Although actions brought against attorneys by third parties for "litigation-related activities" are generally subject to California Code of Civil Procedure section 425.16 (the "anti-SLAPP statute"), actions brought against attorneys by former clients for the breach of a professional duty are not within the purview of section 425.16. (Benasra v. Mitchell Silberberg & Knupp (2004) 123 Cal.App.4th 1179; Freeman v. Schack (2007) 154 Cal.App.4th 719; PrediWave Corp. v. Simpson Thacher & Bartlett LLP (2009) 179 Cal.App.4th 1204; Castleman v. Sargaser (2013) 216 Cal.App.4th 481; Loanvest I, LLC v. Utrecht (2015) 235 Cal.App.4th 496; Jespersen v. Zubiate-Beauchamp (2003) 114 Cal.App.4th 624, 627.)
A recent appellate decision extended that rule in a previously unclear area. In Sprengel v. Zbylut (2015) 241 Cal.App.4th 140, the Court of Appeal went one step further when it held that the anti-SLAPP statute does not apply even when an attorney-client relationship between the parties has not been established.
The Sprengel matter arose from a disagreement between Sprengel and her former business partner Mohr. Sprengel and Mohr had jointly formed the LLC Purposeful Press to market one of Sprengel's books. When the business partnership fell apart, Sprengel sued Mohr for involuntary dissolution and copyright infringement. Mohr was represented by Gregory Zbylit and Leopold, Petrich & Smith. (Id. at 145.)
After the action between Sprengel and Mohr was resolved, Sprengel sued the lawyers that represented Mohr for legal malpractice, arguing that the position taken by the lawyers in the prior action was adverse to her and that she was in fact their client because the lawyers represented Purposeful Press, of which she was a 50-percent owner. The lawyers responded to the suit by filing a motion under the anti-SLAPP statute. (Id. at 145-147.)
The anti-SLAPP statute requires that a court engage in a two-step process in order to determine whether a defendant's anti-SLAPP motion should be granted. "The sole inquiry under the first prong of the anti-SLAPP statute is whether the plaintiff's claims arise from protected speech or petitioning activity." (Castleman, supra, 216 Cal.App.4th 481, 490-491.)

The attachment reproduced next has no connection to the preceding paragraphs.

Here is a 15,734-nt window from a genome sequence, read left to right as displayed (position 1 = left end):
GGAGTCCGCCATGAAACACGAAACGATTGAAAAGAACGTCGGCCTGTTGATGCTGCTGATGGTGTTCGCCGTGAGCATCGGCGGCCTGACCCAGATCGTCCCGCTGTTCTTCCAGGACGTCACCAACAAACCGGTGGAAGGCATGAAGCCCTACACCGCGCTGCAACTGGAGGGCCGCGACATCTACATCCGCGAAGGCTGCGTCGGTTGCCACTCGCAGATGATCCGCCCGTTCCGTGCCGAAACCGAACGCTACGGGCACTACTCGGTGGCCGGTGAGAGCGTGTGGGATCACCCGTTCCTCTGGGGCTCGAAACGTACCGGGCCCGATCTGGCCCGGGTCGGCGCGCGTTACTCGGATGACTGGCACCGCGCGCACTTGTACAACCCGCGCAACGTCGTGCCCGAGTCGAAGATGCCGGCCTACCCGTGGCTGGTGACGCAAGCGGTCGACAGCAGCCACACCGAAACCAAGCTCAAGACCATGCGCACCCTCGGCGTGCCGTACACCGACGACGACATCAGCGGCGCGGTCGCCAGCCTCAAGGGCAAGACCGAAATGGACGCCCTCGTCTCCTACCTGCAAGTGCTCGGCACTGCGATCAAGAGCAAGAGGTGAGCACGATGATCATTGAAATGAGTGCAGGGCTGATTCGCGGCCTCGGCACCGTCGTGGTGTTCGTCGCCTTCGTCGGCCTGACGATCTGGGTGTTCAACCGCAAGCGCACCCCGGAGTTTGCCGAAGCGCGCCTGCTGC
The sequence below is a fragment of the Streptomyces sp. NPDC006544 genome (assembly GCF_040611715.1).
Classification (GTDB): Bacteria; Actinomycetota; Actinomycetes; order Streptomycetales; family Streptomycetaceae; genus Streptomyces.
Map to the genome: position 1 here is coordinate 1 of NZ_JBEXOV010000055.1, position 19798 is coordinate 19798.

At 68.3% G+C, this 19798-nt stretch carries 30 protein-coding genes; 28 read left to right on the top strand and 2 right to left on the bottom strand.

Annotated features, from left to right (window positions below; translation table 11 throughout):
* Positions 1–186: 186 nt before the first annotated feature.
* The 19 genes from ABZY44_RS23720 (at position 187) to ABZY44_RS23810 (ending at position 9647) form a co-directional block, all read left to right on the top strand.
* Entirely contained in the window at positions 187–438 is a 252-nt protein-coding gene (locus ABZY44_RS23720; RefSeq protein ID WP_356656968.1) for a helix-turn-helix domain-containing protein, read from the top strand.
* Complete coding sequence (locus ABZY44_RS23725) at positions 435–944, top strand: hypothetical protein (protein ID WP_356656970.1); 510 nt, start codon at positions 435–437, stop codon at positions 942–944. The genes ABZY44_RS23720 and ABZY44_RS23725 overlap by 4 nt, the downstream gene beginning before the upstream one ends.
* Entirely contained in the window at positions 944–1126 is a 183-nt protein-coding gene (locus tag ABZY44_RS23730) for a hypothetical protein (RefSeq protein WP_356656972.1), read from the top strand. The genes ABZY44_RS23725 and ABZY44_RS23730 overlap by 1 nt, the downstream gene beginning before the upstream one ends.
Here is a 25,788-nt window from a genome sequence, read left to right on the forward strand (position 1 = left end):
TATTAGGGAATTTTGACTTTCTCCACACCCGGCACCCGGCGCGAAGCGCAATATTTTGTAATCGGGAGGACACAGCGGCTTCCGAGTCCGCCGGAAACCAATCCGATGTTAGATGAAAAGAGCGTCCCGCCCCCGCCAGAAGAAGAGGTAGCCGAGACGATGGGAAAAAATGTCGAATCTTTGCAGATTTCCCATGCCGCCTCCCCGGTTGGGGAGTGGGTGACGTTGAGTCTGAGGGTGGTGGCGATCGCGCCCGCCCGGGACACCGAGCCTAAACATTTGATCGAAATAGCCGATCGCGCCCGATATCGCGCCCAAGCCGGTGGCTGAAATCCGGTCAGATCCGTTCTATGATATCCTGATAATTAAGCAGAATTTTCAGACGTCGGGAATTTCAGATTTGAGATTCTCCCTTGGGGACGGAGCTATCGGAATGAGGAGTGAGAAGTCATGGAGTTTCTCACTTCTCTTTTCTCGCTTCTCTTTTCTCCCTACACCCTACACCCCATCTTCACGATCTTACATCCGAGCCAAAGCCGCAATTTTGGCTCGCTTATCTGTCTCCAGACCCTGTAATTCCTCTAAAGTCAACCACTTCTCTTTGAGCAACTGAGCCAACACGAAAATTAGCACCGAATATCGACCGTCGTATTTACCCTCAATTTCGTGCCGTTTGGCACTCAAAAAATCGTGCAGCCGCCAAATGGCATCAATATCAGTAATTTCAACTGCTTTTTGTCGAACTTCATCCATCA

The Sprengel court held that the claims made by Sprengel could not be distinguished from the claims made in the Benasra, Freeman, PrediWave, Castleman and Loanvest cases. "The 'principle thrust' of Sprengel's claims is that defendants violated the duty of loyalty they owed to her as a client by aligning themselves with Purposeful Press and Mohr in the underlying...actions, in direct opposition to Sprengel's interests in those matters. Sprengel also alleges defendants breached fiduciary duties 'owed to [her] by virtue of a[n] . . . attorney/client relationship..." (Sprengel, supra, 241 Cal.App.4th 140, 155.)
Defendants attempted to distinguish this case law by arguing that "unlike the present case, the attorney defendants in [those decisions] actually represented and, were counsel of record for, the plaintiff clients at one time or another." Defendants argued further: "because there is . . . no evidence that an attorney-client relationship was ever created between Sprengel and [defendants]. . ., her claims do not arise from an attorney-client relationship and do not sound in non-petitioning legal malpractice claims." (Id. at 155-156.)
The Court of Appeal, in rejecting this argument, essentially held that merit-based arguments (evidence) should not be used to determine the first prong of section 425.16. Instead, "'[t]he sole inquiry' under the first prong of the test is whether the plaintiff's claims arise from protected speech or petition activity." Therefore, whether Sprengel and defendants actually had an attorney-client relationship was irrelevant to the court's analysis under the first prong of the test. (Id. at 156.)
In his dissent, Justice Dennis Perluss politely agreed that the case "cannot be meaningfully distinguished" from the other attorney malpractice cases cited in the opinion, but disagreed that "those cases categorically refusing to apply section 425.16 to 'garden variety malpractice actions' were properly decided." (Id. at 160.)
In disagreeing with the line of cases that refuses to apply section 425.16 to legal malpractice actions, Justice Perluss noted that the anti-SLAPP statute is expressly meant to be "construed broadly." He also pointed out that "[w]hatever the label for the former client's cause of action–professional negligence, breach of fiduciary duty or breach of contract–if those claims are based on a the lawyer's actions in litigation (or in anticipation of litigation), they arise from acts in furtherance of the right to petition. There is no more justification for a categorical exclusion of section 425.16 than for excluding malicious prosecution cases." (Id. at 162.)
The Sprengel decision is both very troublesome and important in that it takes the general exception of disallowing anti-SLAPP motions in legal malpractice and expands it to include cases where an attorney-client relationship has not been sufficiently alleged or proven. In fact, the court has essentially applied a demurrer standard to prong one. Thus, all that a plaintiff must do is allege the existence of an attorney-client relationship. This, as the dissent points out, appears to go against the purpose of broad applicability of the statute and it gives plaintiffs a simple route to essentially plead creatively around the anti-SLAPP statute.
Although the likelihood of success of future anti-SLAPP motions to cases where the plaintiff merely alleges the existence of an attorney-client relationship may appear bleak at the moment, the defendants in Sprengel have filed a petition for review to the California Supreme Court and the final word on this subject may not have been pronounced.
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